Why People With Autism Rarely Make Eye Contact

 



When making eye contact, those with ASD exhibit much less dorsal parietal brain activity than people who are not autistic.




Making eye contact with others is difficult for people with autism spectrum disorder (ASD) in casual situations.


Despite the fact that eye contact is a crucial component of everyday interactions, the difficulty to simultaneously photograph the brains of two individuals has prevented scientists from researching the neurological underpinnings of live social interaction involving eye contact in ASD.


However, Yale researchers have pinpointed particular brain regions in the dorsal parietal region of the brain connected to the social symptomatology of autism utilizing cutting-edge technology that enables imaging of two individuals while they are in live and natural situations.


These brain responses to live face and eye contact may serve as a biomarker for the diagnosis of ASD as well as a test of the effectiveness of treatments for autism, according to a study published Nov. 9 in the journal PLOS ONE.


Joy Hirsch, co-corresponding author and the Elizabeth Mears and House Jameson Professor of Psychiatry, Comparative Medicine, and Neuroscience at Yale, said, "Our brains are hungry for information about other people, and we need to understand how these social mechanisms operate in the context of a real and interactive world in both typically developed individuals as well as individuals with ASD."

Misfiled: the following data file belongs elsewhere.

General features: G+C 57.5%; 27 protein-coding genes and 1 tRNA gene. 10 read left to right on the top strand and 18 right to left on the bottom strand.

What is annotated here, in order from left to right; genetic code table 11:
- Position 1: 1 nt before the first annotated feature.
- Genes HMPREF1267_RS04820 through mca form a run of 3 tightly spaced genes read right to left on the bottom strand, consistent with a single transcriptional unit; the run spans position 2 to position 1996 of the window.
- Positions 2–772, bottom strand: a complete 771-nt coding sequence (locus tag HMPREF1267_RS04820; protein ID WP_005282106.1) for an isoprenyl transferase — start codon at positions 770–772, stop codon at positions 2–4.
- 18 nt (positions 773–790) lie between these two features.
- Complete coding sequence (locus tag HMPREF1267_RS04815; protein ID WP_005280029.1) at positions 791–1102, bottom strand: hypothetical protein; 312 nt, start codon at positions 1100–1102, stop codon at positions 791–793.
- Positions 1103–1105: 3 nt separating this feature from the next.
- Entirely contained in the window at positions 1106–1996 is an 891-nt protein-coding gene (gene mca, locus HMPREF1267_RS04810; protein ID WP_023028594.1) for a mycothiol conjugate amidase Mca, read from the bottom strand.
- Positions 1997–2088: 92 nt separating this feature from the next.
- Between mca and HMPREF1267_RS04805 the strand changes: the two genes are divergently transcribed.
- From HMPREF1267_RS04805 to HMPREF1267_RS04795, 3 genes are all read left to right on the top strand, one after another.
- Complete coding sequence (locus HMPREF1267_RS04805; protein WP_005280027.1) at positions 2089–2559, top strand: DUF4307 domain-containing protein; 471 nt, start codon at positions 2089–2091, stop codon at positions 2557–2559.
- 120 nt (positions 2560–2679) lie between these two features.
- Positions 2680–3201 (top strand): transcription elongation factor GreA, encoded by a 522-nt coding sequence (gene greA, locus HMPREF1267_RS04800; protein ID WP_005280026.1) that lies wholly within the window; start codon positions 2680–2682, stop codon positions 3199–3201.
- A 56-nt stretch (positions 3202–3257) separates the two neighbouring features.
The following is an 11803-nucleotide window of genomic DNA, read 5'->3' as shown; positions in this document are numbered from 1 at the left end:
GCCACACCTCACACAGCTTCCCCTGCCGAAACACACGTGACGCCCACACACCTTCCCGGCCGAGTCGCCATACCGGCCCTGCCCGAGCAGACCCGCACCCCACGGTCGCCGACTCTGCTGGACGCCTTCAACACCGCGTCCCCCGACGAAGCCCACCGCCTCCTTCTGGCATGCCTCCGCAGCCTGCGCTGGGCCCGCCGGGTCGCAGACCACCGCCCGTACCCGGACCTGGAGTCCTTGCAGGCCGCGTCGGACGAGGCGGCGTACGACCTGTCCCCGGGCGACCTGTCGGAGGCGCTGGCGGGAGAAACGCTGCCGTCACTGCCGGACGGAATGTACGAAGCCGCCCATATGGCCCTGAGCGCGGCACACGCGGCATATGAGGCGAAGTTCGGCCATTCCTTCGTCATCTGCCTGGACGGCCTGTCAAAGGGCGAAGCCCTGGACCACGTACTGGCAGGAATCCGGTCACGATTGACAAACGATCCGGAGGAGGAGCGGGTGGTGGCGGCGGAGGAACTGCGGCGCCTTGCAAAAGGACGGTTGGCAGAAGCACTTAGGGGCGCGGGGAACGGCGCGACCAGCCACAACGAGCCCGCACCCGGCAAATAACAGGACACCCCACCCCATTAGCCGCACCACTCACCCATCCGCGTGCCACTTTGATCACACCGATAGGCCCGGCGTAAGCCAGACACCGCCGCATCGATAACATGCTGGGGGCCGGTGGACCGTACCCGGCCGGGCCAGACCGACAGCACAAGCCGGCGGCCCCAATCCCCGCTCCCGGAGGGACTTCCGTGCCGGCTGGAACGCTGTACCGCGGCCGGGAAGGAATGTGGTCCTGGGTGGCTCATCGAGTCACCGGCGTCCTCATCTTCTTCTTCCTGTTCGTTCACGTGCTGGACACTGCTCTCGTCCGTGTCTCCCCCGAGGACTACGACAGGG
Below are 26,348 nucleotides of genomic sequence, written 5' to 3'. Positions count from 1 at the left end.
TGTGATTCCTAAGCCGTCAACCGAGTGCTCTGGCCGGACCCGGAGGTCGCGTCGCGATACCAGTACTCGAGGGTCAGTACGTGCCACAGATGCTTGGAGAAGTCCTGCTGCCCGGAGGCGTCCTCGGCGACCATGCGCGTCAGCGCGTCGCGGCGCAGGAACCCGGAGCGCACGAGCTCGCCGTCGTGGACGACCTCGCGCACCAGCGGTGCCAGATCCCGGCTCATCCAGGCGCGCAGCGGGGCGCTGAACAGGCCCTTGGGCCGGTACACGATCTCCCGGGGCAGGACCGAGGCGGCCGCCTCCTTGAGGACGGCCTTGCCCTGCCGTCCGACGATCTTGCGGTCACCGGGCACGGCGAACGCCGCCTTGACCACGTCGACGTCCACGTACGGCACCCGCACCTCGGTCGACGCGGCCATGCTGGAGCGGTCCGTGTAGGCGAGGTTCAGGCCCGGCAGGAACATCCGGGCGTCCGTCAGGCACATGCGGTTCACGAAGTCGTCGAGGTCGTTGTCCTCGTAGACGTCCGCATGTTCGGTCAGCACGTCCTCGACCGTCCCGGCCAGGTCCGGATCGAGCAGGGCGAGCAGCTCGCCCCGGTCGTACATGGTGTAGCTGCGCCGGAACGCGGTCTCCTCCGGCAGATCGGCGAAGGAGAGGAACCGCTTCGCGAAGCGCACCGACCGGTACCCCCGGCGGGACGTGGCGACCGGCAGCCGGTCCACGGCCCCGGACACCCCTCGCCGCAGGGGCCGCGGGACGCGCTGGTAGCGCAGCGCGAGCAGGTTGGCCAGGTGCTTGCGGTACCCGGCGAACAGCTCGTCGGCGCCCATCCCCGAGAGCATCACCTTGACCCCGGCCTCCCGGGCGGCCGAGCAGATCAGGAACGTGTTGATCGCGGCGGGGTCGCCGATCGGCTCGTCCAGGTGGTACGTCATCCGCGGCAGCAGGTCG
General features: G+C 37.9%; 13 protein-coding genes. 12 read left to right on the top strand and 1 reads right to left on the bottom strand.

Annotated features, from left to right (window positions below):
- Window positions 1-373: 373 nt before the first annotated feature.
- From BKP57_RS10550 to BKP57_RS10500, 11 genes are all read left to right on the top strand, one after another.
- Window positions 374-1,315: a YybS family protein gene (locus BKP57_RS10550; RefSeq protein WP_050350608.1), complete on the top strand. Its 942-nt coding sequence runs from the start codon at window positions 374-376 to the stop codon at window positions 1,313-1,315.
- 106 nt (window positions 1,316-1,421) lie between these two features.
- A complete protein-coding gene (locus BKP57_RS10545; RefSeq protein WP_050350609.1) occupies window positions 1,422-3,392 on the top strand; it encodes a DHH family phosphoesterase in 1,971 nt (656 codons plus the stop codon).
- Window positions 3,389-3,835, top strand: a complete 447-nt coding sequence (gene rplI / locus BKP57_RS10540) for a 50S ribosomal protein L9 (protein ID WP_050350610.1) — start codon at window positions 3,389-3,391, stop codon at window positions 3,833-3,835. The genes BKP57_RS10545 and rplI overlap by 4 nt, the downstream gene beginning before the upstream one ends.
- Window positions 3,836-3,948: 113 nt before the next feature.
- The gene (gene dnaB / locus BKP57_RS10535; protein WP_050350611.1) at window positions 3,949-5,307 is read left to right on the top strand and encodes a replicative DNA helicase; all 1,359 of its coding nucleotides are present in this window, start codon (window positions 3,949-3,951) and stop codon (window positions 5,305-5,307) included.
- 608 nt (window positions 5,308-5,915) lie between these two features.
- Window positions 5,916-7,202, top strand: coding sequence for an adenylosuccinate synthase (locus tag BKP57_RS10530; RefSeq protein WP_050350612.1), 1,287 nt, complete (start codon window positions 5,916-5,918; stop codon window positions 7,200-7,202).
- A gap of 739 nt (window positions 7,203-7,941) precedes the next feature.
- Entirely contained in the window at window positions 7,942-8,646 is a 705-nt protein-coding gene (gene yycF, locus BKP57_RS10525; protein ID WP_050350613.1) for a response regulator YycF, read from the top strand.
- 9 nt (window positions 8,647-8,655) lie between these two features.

Using functional near-infrared spectroscopy, a non-invasive optical neuroimaging technique, the Yale team, led by Hirsch and James McPartland, Harris Professor at the Yale Child Study Center, examined brain activity during brief social interactions between pairs of adults, each of whom included a typical participant and one with ASD.



The researchers discovered that persons with ASD displayed considerably less dorsal parietal cortex activity during eye contact than participants without ASD. Image is freely available to use.

Both participants wore hats equipped with a variety of sensors that sent light into their brains while simultaneously monitoring changes in light signals that revealed information about the activity of their brains during face-to-face and eye contact.


The researchers discovered that persons with ASD displayed considerably less dorsal parietal cortex activity during eye contact than participants without ASD.


Additionally, the less activity in this area of the brain was seen, the more severe the overall social symptoms of ASD as determined by ADOS (Autism Diagnostic Observation Schedule, 2nd Edition) scores. Real eye-to-eye contact caused synchronized neural activity in these regions between normal people, while looking at a video face did not.


The absence of this expected increase in neural connectivity in ASD is consistent with the challenges faced in social interactions.


We now know more about the neurological underpinnings of typical social interactions as well as the neurobiology of autism and social differences, according to Hirsch.

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